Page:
15 380 If we suppose that x 2 + y 2 = x + y Then Thus the equation is true just when 2xy = 0 in which case either x = 0 or y = 0. Card D x 2 " 2 2 = x " 2 This equation is sometimes true, when x = 2. As with Card C, an error that students sometimes make is to assume that you can simply remove the squares and root notation from x 2 " 2 2 and that the equation is thus always true. Suppose that x 2 " 2 2 = x " 2. Then So " \$ # x 2 + y 2 % 2 ' & Thus the equation is true just when 4x = 8. This occurs when x = 2. For Collaborative Activity 2, replace 2 with y. If x 2 " y 2 = x " y. = ( x + y) 2 " x 2 + y 2 = ( x + y) ( x + y) = x 2 + 2xy + y 2 = x 2 + 2xy + y 2 # % \$ x 2 " & ( = x " 2 ' ( ) 2 x 2 " 2 2 = ( x " 2) ( x " 2) = x 2 " 2 # 2x = x 2 " 4x Then # % \$ x 2 " y 2 2 & ( ' = ( x " y) So Thus the general equation is true just when "y 2 = " 2xy + y 2, that is, when 2y 2 = 2xy This occurs when A possible student error is to divide through by y at this point, which hides the solution y=0. Instead, factorize: x 2 " y 2 = ( x " y) ( x " y) = x 2 " 2xy + y 2 y 2 = xy 401 y 2 = xy " y 2 # xy = 0 " y( y # x) = 0 The equation is true just when y=x or y=0. Card E 406 x 2 " 3 2 = 3x This equation is always true. 407 Using the laws for the manipulation of indices, x 2 = x and 3 2 = 3. So x 2 " 3 2 = 3x 2012 MARS University of Nottingham 14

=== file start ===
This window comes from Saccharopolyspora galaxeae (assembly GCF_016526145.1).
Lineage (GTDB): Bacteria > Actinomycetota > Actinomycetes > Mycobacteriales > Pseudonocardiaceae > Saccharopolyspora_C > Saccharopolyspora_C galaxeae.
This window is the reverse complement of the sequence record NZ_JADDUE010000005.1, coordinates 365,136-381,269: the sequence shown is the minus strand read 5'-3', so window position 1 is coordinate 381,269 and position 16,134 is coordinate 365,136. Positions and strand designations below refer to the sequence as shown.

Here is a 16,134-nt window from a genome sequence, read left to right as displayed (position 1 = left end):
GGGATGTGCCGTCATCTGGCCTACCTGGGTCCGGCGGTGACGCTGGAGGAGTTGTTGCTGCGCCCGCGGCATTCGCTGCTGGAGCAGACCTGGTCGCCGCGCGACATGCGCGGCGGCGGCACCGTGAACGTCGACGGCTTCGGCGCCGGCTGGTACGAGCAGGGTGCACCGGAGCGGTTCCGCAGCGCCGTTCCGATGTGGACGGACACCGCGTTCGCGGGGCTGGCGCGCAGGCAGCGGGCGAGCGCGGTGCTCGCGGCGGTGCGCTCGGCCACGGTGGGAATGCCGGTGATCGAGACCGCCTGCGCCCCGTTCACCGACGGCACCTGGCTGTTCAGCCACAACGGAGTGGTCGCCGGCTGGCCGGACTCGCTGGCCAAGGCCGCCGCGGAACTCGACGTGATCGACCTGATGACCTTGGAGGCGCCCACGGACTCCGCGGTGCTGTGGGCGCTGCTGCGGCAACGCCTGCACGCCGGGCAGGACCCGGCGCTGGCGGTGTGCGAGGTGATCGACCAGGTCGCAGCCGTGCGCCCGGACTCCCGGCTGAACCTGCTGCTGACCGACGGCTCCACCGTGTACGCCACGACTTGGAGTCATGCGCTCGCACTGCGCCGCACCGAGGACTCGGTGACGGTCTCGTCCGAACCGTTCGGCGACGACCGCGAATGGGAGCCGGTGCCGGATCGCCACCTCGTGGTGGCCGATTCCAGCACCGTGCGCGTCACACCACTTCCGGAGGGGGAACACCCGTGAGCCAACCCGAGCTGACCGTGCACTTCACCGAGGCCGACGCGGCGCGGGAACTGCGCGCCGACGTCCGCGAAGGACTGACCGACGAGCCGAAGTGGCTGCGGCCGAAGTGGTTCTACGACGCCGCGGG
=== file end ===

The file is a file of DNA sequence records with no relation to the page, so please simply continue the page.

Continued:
16 For Collaborative Activity 2, replace 3 with y. x 2 " y 2 = xy 410 Since x 2 = x for any value, x 2 " y 2 = xy Card F x = x 3 This equation is always true Using the laws for the manipulation of indices, x 2 = x and 3 2 = 3. Thus = x As with Card G, this is also true if 3 is replaced with y, except that we must then exclude the possibility that y=0. Card G ( 3 + x )( 3 " x ) = 10. This equation is sometimes true if x may take negative values (and the square root of a negative number is permitted). In this case, x = -1. If x is only considered to be zero or positive, then the statement is never true. To find the values of x for which it is true, first clear the brackets. ( 3 + x )( 3 " x ) = 10 " 9 # 3 x + 3 x # x = 10 " 9 # x = 10 Therefore the equation is true if x = "1 Substituting these values of x back into the equation uses i, the square root of -1. ( 3+ "1)( 3 " "1) =10 ( 3 + i) ( 3 " i) = 10 Thus if students look only at values of x that are positive or zero, this statement is never true. Since Card G and H are introduced after Collaborative Activity 2, the general case (substituting y for 3) is not considered by students. This could, though, be used as an extension activity. Card H x x x " 1 = 2x allowed, when x = -1. Consider x x " 1. Squaring this expression: This equation is sometimes true, when x = 1, and also if complex numbers are ( x x " 1) 2 = ( x x " 1)( x x " 1) = x x +1 x " 1 + x " 1 = 2(x + x + 1 x " 1) = 2(x + x 2 " 1) 2012 MARS University of Nottingham 15